Homily no. 35 – ‘The Fourth Commandment’ (CCC 2196–2257)

The Holy Family at Home

The Holy Family at Home (Photo credit: Lawrence OP)

As most of you know, I’ve been spending some time each week this year in making visits to the streets and homes of our parishioners, in order to try to get to know the parish better.  It is lovely to pop in to your homes, even for just a few minutes, to see where you live, and to bring a word of peace and faith to your afternoon.  Jesus also saw the benefit of this, as He sent out an extra 72 to go ahead of him to the villages and towns, to see people in their homes, and to proclaim, in each place, “Peace to this house!”  We think also of how Jesus Himself, as a boy and a young man, spent those 30 years in the family home at Nazareth.  Our Lord Jesus has great respect for the family and the home: it is crucially a part of God’s plan for His human creation.

The Church always maintains that it is the family that is the smallest unit of the Church, not the parish … the family is the “domestic Church,” the Church in miniature.  That is why the Church defends marriage and family life as not only some useful living arrangement, but in fact fundamental to human life and the basis of society.  This is what the 4th Commandment protects and regulates: family life, the duties and responsibilities of children and parents; and also of other legitimate authorities like Government.

The basic wording of the 4th Commandment is “Honour your father and mother,” and this is in itself important, but it goes way beyond just that.  The family, the unit of a man and a woman, committed in marriage, and with any children God may grant them, is the most basic building block of society.  No-one has a right to interfere or experiment with that — not Government or civil authority.  In fact, the State should uphold and protect marriage between a man and a woman, and the normal family life that results from that union; and also protect the rights of parents as the first educators of their children, and with freedom too to express their religious faith.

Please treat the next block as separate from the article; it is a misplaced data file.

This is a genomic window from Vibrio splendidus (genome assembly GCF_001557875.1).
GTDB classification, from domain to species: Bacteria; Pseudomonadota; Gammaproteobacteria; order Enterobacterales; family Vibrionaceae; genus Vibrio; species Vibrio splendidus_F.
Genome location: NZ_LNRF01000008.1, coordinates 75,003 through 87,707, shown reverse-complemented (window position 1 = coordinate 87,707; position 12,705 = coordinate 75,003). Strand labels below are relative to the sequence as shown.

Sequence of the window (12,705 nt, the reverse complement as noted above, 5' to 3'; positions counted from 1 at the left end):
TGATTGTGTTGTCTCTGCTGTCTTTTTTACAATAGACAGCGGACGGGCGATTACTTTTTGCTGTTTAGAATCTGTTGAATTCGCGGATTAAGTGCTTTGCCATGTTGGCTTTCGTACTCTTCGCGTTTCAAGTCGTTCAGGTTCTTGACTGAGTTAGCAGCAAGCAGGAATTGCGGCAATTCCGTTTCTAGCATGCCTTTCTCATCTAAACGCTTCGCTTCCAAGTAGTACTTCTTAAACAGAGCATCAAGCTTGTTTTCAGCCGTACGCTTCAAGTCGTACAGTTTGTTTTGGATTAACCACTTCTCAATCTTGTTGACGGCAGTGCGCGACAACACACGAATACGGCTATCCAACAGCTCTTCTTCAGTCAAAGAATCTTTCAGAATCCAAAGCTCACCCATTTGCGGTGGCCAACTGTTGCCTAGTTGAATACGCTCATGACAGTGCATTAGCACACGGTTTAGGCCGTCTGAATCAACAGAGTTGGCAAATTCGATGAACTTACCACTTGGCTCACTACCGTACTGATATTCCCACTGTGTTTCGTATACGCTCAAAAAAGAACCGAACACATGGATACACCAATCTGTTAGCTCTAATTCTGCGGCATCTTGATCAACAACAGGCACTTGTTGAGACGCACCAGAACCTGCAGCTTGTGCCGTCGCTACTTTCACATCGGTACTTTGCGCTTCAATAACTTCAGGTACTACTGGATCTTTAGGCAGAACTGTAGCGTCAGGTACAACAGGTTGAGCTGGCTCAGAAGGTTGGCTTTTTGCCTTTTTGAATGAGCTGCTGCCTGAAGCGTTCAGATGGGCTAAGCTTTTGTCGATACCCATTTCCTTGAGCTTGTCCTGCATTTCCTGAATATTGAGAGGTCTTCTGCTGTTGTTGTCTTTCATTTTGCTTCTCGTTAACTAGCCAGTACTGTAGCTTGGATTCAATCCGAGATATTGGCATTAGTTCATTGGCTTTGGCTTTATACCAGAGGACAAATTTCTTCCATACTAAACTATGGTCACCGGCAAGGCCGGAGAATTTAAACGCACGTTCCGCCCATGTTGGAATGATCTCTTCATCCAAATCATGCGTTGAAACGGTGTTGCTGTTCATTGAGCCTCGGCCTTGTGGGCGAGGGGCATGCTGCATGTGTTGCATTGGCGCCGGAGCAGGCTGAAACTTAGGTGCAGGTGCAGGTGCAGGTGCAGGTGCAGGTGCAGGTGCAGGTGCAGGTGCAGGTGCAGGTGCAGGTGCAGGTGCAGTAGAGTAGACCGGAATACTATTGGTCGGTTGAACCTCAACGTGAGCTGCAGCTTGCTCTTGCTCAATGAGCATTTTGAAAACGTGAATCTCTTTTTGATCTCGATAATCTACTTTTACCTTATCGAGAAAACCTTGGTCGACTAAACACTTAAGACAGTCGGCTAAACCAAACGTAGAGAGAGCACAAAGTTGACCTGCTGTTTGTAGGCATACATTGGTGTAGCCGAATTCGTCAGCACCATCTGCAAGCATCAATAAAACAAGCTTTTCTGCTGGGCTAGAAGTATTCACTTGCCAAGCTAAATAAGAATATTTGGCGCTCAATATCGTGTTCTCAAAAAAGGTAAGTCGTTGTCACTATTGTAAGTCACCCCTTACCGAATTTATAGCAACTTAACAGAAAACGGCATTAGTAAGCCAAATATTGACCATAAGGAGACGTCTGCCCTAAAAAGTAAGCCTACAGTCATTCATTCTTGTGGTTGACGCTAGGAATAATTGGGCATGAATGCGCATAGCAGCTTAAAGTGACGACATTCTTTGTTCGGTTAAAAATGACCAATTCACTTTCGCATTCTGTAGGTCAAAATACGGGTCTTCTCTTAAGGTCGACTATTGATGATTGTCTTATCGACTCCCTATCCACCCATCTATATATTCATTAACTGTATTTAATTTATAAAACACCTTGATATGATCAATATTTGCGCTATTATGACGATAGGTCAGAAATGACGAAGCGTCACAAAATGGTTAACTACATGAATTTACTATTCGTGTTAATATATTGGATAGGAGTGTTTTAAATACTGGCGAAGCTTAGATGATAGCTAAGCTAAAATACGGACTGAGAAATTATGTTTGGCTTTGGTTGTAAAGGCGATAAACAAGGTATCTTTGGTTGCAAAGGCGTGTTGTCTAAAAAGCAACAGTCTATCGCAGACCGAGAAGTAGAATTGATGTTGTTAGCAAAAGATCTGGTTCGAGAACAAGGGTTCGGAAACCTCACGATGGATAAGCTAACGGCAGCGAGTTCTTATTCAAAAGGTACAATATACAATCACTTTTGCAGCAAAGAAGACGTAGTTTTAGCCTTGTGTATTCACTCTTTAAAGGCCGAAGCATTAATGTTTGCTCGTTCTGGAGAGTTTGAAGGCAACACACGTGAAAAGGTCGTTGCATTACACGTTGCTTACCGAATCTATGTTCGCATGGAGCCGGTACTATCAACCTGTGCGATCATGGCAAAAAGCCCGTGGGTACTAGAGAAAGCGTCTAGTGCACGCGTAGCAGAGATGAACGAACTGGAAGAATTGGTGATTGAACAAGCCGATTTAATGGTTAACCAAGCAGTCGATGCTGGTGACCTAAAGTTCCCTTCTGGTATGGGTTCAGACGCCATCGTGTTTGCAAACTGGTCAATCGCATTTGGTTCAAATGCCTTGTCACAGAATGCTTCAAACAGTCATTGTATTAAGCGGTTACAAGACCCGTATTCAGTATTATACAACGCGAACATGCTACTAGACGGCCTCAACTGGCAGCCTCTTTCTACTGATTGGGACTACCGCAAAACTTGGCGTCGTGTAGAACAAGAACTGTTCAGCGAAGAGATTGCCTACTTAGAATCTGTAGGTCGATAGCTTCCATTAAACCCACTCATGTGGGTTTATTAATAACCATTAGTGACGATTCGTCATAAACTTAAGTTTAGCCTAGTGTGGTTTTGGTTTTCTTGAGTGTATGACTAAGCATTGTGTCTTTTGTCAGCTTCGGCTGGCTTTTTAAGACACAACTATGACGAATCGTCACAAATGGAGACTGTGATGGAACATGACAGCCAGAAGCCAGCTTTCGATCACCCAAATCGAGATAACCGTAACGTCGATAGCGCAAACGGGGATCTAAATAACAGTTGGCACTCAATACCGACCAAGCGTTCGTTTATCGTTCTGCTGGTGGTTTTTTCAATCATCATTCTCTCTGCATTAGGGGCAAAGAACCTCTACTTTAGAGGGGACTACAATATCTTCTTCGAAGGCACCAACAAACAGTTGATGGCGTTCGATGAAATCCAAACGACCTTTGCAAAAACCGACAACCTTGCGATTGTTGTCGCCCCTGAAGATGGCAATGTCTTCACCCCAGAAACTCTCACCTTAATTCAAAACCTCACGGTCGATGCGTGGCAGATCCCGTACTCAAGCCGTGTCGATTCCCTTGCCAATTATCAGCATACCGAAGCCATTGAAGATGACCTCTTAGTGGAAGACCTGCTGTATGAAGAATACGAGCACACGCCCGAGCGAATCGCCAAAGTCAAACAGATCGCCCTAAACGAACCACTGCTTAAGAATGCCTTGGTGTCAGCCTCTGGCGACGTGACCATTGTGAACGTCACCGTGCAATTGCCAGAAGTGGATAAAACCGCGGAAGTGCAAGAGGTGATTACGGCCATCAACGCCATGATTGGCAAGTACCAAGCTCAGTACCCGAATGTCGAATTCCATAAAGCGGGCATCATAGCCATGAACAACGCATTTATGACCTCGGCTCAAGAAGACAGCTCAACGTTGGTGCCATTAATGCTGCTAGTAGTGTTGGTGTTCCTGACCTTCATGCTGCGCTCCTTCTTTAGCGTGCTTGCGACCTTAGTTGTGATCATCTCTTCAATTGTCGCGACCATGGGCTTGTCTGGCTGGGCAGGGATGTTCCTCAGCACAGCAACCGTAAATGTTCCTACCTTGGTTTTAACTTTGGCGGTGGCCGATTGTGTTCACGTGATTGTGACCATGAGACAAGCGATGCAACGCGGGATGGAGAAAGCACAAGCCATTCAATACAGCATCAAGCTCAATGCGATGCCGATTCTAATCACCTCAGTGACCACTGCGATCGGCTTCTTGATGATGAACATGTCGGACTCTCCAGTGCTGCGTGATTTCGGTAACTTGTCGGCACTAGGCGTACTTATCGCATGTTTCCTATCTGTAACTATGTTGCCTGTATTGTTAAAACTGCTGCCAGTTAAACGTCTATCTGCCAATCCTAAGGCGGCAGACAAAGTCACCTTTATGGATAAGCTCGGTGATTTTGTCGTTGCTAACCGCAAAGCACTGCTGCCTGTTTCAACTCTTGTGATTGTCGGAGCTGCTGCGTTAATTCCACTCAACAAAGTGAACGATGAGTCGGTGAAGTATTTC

Children, in normal circumstances, should obey and respect their parents — except, of course, if they are being asked to do something that is immoral, when they must to the best of their ability disobey.  Even when they are older, and maybe left home, it’s still true that they should respect their parents, even if they no longer have a duty to be obedient to them as such.  Children should be allowed to choose their profession, and their spouse, freely, and without undue pressure from their parents.  Nevertheless, their advice and opinion is wisely sought.  And in their parents’ old age, the fourth commandment comes into its own: we must love and care for our elderly parents, making sure that they are safe and well cared-for, not lonely, cold or hungry.  We are duty-bound before God to be vigilant as to the welfare of our elderly parents, even though this can sometimes be a long and tiring work, sometimes drawn out over many years — but it is a task of great holiness and will bring many blessings.

Parents have a duty of care to their children, that extends beyond just the material provision for them.  Above all, in the Christian context, they have a duty to create a ‘domestic Church’ — somewhere that is a place of prayer and upbringing in the faith, where they learn about Jesus, about prayer, as well as promoting Christian goodness, and the avoidance of the many immoral things that surround us in TV, magazines, internet …  In the home they must inculcate a love of service: to the youngest and oldest, the sick and infirm, the one who is poor and vulnerable.  From one’s earliest days, one’s parents’ example is crucial; and it should be an example of selfless service, charity, forgiveness, giving …  The family is the school in which children learn the basics of moral life, and of spiritual formation.  The family is the school for life: coming from a good, caring, praying family, one’s child has a good hope to enter the world at large as a good citizen, ready to give one’s life in a service to humanity; but also to enter the world a good Catholic Christian — a person who loves and believes in God; prays and loves the Lord in the Sacraments, especially the Mass.  And, also, from a family founded on the 4th Commandment, will come, if God wills, vocations not only to good marriages, but also to priesthood and religious life.  From good marriages and families comes a good parish, and a good society.  Let us build up the morals and faith of our nation by starting with an effort to keep the 4th commandment well: to devote ourselves to the faith and morals of our children.

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About Fr Philip Miller

I'm the Catholic Parish Priest at St Augustine's, Hoddesdon, Herts, UK, in the diocese of Westminster. This cycle of homilies is one of my contributions to this parish's life in the 'Year of Faith' (Oct 2012 - Nov 2013) called for by Pope Benedict XVI to renew the Church's understanding of the faith.
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